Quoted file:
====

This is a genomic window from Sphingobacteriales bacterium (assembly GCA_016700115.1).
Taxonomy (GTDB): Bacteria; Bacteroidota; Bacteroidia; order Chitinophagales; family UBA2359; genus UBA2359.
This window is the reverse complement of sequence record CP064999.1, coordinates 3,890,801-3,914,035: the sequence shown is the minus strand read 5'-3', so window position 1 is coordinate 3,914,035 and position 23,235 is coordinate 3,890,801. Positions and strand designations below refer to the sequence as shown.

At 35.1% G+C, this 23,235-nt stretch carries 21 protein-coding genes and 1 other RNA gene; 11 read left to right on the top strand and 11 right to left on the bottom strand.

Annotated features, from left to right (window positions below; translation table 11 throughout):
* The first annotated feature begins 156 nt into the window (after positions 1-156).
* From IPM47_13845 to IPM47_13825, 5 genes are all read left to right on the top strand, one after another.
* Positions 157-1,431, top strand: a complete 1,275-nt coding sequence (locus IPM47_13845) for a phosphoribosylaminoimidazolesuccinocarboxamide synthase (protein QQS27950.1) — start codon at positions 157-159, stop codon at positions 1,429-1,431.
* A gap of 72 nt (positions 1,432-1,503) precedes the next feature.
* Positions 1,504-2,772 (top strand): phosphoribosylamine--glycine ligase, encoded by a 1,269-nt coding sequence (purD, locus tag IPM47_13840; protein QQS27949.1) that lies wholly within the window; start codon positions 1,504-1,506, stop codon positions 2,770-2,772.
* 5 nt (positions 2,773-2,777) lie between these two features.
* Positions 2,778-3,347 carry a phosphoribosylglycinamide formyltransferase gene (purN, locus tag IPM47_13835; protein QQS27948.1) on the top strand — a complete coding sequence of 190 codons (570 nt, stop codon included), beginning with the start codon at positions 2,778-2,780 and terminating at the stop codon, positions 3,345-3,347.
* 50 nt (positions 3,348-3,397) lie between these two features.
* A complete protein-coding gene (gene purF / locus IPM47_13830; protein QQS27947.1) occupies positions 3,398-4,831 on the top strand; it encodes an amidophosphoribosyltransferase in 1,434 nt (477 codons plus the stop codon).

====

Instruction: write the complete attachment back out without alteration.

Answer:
This is a genomic window from Sphingobacteriales bacterium (assembly GCA_016700115.1).
Taxonomy (GTDB): Bacteria; Bacteroidota; Bacteroidia; order Chitinophagales; family UBA2359; genus UBA2359.
This window is the reverse complement of sequence record CP064999.1, coordinates 3,890,801-3,914,035: the sequence shown is the minus strand read 5'-3', so window position 1 is coordinate 3,914,035 and position 23,235 is coordinate 3,890,801. Positions and strand designations below refer to the sequence as shown.

At 35.1% G+C, this 23,235-nt stretch carries 21 protein-coding genes and 1 other RNA gene; 11 read left to right on the top strand and 11 right to left on the bottom strand.

Annotated features, from left to right (window positions below; translation table 11 throughout):
* The first annotated feature begins 156 nt into the window (after positions 1-156).
* From IPM47_13845 to IPM47_13825, 5 genes are all read left to right on the top strand, one after another.
* Positions 157-1,431, top strand: a complete 1,275-nt coding sequence (locus IPM47_13845) for a phosphoribosylaminoimidazolesuccinocarboxamide synthase (protein QQS27950.1) — start codon at positions 157-159, stop codon at positions 1,429-1,431.
* A gap of 72 nt (positions 1,432-1,503) precedes the next feature.
* Positions 1,504-2,772 (top strand): phosphoribosylamine--glycine ligase, encoded by a 1,269-nt coding sequence (purD, locus tag IPM47_13840; protein QQS27949.1) that lies wholly within the window; start codon positions 1,504-1,506, stop codon positions 2,770-2,772.
* 5 nt (positions 2,773-2,777) lie between these two features.
* Positions 2,778-3,347 carry a phosphoribosylglycinamide formyltransferase gene (purN, locus tag IPM47_13835; protein QQS27948.1) on the top strand — a complete coding sequence of 190 codons (570 nt, stop codon included), beginning with the start codon at positions 2,778-2,780 and terminating at the stop codon, positions 3,345-3,347.
* 50 nt (positions 3,348-3,397) lie between these two features.
* A complete protein-coding gene (gene purF / locus IPM47_13830; protein QQS27947.1) occupies positions 3,398-4,831 on the top strand; it encodes an amidophosphoribosyltransferase in 1,434 nt (477 codons plus the stop codon).